The Gardener's Journal is a free monthly gardening guide delivered direct to your inbox.

Each month, receive tips on the top jobs needed in your garden as well as a wealth of information on a range of gardening topics. From sowing seeds to picking fruit, each month get access to information on the care and maintenance of your flowerbeds, vegetable plot and lawn. As with your own gardening diary, the journal is split into separate sections, each covering a different area of garden care.

Wednesday, 3 January 2018

This Month in Your Garden - January

‘The love of gardening is a seed once sown that never dies’ – Gertrude Jekyll


If you’re so inclined and the weather isn’t too inclement there is plenty to be getting on with in the garden in January. For many of us the long range weather reports are indicating above average temperatures and even some sunshine but we shall see, won’t we?

We can put our trust in time-worn tasks for this month and first on the list is: have you had your garden tractor or mower and power tools serviced in readiness for the spring? If you have a non-heated greenhouse it’s good to ventilate it ready for sowing, assuming it has already been cleaned and disinfected. If the ground is not frozen you can still plant new fruit bushes, bare root roses, shrubs, hedging and trees. Prune apple and pear trees, dig over vacant borders and let the frost help break down the soil to a good tilth. It is actually the last chance to sow native tree and shrub seeds as well as alpines.

The Lawn Care Guide - January

Life begins the day you start a garden  – Chinese proverb


We tend to think there’s nothing much to be done to the lawn in January but if the weather is mild it’s a good time to repair bumps and hollows by making cuts in an H shape in the turf with a spade. Peel back the grass and fill the hollow with loam or remove what’s causing a bump. Press the turf back into place bringing the cut edges together. If there is an area needing a larger repair you can lay a new turf, but again only do this if the weather is mild.

If it’s frosty, needless to say, keep off the lawn if you can. Walking on it causes ‘frost burn’ which may leave blackened foot impressions on the surface. In dry weather generally tidying up edges with an edging tool or edging shears is another job well done. Picking out weeds each time you see them is a help towards having a weed-free lawn come spring, without the need for herbicide.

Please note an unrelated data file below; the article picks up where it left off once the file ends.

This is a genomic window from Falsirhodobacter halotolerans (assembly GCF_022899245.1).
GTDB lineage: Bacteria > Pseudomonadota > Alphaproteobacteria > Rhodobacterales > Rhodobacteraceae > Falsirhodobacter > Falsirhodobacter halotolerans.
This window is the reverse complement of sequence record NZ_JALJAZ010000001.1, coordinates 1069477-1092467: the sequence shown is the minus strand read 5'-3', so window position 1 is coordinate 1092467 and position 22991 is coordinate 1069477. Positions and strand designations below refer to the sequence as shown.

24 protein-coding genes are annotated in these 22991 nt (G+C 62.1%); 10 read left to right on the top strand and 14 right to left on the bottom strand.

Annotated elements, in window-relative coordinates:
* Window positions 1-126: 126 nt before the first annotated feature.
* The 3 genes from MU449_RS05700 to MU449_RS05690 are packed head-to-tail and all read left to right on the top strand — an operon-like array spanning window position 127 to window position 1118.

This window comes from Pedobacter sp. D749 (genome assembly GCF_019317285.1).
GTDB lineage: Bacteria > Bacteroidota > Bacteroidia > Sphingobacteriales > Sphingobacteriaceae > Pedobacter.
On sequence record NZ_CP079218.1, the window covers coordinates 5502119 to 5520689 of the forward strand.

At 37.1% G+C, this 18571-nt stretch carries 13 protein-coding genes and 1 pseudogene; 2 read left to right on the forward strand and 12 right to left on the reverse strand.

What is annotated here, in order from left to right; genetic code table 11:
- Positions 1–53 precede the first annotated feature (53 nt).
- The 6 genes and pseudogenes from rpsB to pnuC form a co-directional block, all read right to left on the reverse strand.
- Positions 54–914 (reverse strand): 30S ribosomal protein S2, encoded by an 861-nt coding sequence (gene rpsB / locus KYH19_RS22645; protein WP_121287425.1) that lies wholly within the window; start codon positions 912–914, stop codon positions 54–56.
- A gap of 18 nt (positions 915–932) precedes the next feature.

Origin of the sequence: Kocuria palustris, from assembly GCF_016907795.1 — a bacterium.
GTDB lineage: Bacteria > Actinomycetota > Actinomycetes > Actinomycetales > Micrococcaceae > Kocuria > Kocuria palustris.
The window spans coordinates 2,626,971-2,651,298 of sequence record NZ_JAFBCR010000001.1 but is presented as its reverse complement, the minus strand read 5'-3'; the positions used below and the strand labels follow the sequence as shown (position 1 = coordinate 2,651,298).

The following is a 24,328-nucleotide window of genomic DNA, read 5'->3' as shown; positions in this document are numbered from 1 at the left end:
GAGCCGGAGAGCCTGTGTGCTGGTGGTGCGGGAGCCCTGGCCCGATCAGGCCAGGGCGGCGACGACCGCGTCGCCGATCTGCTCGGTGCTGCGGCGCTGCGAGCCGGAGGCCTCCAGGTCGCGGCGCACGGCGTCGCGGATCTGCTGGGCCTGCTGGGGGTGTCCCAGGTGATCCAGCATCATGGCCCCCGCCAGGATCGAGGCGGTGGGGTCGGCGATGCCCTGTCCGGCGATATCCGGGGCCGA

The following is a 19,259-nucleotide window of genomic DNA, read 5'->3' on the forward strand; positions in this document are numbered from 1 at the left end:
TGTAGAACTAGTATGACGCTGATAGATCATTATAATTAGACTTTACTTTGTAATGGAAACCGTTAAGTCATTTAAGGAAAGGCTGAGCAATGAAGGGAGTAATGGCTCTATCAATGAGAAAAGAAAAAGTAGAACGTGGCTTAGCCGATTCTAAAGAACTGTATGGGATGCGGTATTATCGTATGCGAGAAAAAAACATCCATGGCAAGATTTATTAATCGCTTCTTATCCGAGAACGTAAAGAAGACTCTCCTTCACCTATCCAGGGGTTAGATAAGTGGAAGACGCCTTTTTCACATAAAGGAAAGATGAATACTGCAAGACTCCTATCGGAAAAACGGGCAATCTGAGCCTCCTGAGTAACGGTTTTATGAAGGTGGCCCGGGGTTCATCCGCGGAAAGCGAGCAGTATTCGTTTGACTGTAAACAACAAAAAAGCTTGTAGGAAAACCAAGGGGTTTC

Thursday, 21 December 2017

Lawn Care: Questions and Answers

Q.  I have read that aerating the lawn is essential for healthy grass growth. Can I do it now?

The Vegetable Plot - January

‘If soil has a bank account, vegetables make the biggest withdrawals.’ Dan Barber 


Working lots of organic matter into vegetable borders and planning a rotation system so the same crops are not grown in the same beds will help feed hungry vegetables and prevent the build up of disease. Drainage on heavy soil will also be improved and leaving heavy soil exposed allows the frost to kill pests and as the soil water freezes and thaws the soil structure will improve. So digging over and treating the border in January is a useful garden task that will also keep you exercised and warm.

The Big Glut Recipe

Pork Tenderloin with rhubarb, onion and tarragon


A dish for six using rhubarb (which is a vegetable) Danish style as a match for the sweet-tasting pork. Recipe courtesy of House & Garden.

Ingredients
  • 2 x 600g pork tenderloins, trimmed 
  • 50g salted butter
  • 4 shallots, peeled and cut into wedges
  • 200g rhubarb, cut into 2cm pieces
  • 50g caster sugar
  • 1tbsp whole black peppercorns, crushed 
  • 10 sprigs tarragon